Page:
Tuesday, June 12, 2007

theology of suffering?

I've been thinking about the place of self-sacrifice and suffering in Quakerism, and I'd like to share some of those thoughts. Early Friends sacrificed a great deal in terms of personal liberty, economic stability, and their physical safety and well-being. If you wanted to be a Friend in the mid 17th century, it was going to cost you. We have all heard or read the stories of the brutal oppression of those who called themselves Friends.

Yet, similarly to Anabaptist thinking, Friends may have expected the persecution because they knew that the darkness would persecute God's "Children of the Light." Of course the Quakers of the past participated in the legal process to try and end persecution, whereas Mennonites did not, but few Friends of that era express surprised that they were being attacked violently, legally and theologically by most of their contemporaries.

I believe that those Friends remained faithful despite the persecution because they knew in their souls that they were being obedient to the very Christ within, or the will of God as expressed through the Light of Christ. Once one was privy to such religious truth, one became willing to suffer in order to remain faithful to the truth. In fact, one went on specific missions to preach the truth in spite of the suffering that would result. George Fox held a Meeting for Worship in prison while he was at liberty after the 2nd Conventicles Act, lamenting that he hated prison meetings because if he was going to be arrested, he'd rather it happen in public.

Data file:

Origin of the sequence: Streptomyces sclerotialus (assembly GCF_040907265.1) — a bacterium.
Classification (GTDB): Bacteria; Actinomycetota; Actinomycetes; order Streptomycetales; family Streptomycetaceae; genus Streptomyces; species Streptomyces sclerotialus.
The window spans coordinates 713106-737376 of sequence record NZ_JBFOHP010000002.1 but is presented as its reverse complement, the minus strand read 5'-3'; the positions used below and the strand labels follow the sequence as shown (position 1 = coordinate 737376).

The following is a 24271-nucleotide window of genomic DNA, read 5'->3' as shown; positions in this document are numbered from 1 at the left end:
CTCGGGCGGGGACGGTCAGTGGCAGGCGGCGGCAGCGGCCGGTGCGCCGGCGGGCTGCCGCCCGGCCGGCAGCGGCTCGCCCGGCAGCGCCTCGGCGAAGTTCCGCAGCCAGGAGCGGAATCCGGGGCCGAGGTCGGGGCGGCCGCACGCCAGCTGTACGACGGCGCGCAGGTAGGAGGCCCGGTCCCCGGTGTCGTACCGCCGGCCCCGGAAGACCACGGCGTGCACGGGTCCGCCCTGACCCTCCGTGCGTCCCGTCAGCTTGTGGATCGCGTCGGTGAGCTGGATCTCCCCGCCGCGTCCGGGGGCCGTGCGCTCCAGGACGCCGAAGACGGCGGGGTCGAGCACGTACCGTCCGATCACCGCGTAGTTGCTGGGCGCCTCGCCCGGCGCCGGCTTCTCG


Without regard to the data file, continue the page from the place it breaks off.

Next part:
Without such sacrifice, which I believe is an integral part of the Christian-Quaker spiritual narrative, there would be no community of truth with the willingness to offer real alternatives to the violence of empire, economies, and cultures. However, the very suggestion that suffering is a necessary aspect of any spiritual truth is unquestionably dangerous. Haven't enough women, slaves, and oppressed peoples everywhere been told that suffering is the proper response to sexism, injustice and powerlessness. How many housewives have suffered through abusive relationships for the "good of the marriage" or the "sake of the children?" How many victims of empire were told that part of their colonized status was to accept their new Christian role as servants to their masters?

In light of this truth about the way theologies of sacrifice have been used to inflict suffering upon those the church was intended to liberate, how can I ask others to sustain such a spiritual path. I believe, first, that self-sacrifice or suffering must be intentional. It must by well founded in healthy emotional and psychological states, by persons who are not already victims of oppression. Secondly, such intentional sacrifice and suffering must be borne by communities, and not individuals. Without communities of peace that are intent on liberating others from bondage to church or state (or enlightenment rationality or the current relativism), individuals will suffer alone, and that is a state of being that cries out injustice. But, sacrifice we must, if we are to leave a legacy that grows into a strong public witness for peace. If we sacrifice together, as communities of faith, we might suffer, but we will suffer with dignity. Remember, God works through us when we are weakest, when we are most Creator-reliant and committed in our faith.

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